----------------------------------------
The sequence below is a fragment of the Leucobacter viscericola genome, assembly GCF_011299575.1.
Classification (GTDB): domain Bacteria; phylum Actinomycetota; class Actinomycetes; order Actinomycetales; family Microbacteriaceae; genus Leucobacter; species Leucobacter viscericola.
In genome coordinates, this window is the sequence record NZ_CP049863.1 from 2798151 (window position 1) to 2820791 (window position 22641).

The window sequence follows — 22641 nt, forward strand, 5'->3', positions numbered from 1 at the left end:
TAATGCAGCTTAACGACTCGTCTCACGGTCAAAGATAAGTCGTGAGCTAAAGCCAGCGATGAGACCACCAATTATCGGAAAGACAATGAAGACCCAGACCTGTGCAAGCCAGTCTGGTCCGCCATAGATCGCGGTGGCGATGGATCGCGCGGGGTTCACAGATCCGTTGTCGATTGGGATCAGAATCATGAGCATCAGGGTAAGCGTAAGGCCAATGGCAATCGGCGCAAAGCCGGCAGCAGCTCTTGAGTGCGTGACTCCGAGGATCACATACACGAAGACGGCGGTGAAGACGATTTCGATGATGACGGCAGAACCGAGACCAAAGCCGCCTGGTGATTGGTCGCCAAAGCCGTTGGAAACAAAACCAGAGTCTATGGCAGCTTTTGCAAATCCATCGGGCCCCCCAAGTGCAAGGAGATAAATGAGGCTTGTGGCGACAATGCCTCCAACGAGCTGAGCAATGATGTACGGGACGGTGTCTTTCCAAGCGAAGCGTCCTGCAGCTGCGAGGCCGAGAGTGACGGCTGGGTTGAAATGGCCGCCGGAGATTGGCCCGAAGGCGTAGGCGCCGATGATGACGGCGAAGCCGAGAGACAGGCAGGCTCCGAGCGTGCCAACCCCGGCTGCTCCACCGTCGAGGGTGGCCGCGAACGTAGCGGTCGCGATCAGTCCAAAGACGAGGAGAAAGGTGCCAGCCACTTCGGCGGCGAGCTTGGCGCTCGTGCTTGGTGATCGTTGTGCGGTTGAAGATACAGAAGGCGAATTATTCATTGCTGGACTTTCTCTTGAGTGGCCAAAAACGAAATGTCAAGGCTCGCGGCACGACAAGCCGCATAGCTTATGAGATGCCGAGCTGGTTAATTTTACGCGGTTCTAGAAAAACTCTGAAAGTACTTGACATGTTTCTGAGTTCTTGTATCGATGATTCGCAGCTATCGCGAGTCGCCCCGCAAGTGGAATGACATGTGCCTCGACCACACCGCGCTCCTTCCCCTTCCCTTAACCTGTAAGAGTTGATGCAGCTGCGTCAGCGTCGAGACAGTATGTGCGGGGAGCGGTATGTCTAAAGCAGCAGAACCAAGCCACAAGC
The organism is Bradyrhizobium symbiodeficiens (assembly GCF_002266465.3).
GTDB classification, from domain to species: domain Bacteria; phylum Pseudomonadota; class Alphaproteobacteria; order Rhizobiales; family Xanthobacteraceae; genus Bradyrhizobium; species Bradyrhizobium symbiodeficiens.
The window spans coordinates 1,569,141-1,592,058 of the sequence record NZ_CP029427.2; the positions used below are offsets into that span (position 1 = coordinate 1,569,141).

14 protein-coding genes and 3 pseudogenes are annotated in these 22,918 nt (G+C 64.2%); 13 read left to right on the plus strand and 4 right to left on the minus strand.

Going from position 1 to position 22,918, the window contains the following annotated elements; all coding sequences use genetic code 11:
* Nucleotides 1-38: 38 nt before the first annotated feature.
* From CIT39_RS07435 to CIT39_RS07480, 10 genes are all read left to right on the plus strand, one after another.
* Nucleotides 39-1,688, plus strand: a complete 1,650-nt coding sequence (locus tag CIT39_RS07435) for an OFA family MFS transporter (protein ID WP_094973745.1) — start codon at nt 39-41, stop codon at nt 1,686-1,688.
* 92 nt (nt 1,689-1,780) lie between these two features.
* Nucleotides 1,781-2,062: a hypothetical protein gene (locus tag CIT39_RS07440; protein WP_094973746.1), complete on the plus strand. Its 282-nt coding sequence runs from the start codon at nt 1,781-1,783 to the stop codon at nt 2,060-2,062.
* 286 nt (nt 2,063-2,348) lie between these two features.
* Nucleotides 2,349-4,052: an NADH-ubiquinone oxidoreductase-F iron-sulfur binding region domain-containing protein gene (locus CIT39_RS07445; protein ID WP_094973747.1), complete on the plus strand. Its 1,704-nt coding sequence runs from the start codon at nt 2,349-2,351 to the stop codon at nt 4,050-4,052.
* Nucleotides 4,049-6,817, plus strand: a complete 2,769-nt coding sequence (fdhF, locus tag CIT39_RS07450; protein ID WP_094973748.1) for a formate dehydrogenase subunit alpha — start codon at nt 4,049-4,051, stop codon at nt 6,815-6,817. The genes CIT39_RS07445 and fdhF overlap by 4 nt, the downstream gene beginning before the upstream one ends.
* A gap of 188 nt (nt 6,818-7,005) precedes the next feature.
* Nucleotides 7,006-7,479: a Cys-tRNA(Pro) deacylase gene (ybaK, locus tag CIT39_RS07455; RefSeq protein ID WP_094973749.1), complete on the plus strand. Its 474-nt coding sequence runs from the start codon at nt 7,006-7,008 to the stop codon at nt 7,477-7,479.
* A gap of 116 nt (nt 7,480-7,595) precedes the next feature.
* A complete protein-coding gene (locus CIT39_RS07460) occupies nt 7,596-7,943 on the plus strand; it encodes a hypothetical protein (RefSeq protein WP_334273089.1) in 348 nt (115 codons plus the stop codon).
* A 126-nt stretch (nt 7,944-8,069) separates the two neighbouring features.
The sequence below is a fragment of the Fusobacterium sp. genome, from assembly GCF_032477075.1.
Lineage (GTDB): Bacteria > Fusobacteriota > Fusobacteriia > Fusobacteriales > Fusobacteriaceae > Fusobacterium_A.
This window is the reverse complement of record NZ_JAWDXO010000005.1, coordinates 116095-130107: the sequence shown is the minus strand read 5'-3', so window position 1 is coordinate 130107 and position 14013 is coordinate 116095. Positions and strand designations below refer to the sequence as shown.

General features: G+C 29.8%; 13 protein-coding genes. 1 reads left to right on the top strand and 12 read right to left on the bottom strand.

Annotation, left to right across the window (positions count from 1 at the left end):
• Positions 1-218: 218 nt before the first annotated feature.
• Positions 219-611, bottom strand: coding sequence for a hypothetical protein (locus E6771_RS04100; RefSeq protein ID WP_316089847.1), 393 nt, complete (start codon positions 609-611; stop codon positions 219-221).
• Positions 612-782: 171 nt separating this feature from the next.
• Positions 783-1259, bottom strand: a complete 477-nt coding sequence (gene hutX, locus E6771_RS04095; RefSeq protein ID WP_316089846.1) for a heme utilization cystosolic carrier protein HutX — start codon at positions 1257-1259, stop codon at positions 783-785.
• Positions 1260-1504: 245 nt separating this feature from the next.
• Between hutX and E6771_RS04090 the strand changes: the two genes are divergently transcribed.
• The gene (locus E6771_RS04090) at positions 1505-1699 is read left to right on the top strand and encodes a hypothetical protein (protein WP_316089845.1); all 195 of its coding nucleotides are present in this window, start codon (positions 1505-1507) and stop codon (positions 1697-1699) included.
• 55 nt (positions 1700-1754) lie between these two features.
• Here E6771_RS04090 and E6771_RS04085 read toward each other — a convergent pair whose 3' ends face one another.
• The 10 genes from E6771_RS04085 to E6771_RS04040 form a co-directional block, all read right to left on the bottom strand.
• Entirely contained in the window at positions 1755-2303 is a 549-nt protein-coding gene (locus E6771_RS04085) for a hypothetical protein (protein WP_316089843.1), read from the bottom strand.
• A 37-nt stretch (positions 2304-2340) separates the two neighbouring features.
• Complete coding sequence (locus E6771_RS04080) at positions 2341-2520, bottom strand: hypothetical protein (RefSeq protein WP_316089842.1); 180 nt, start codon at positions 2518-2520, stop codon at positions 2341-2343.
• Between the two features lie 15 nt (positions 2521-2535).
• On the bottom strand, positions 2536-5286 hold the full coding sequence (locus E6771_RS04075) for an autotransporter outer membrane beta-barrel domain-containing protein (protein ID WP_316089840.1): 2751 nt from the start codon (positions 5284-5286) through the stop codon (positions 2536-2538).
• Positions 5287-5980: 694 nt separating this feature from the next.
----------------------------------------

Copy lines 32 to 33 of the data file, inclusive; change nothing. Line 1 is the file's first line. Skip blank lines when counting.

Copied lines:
• Positions 783-1259, bottom strand: a complete 477-nt coding sequence (gene hutX, locus E6771_RS04095; RefSeq protein ID WP_316089846.1) for a heme utilization cystosolic carrier protein HutX — start codon at positions 1257-1259, stop codon at positions 783-785.
• Positions 1260-1504: 245 nt separating this feature from the next.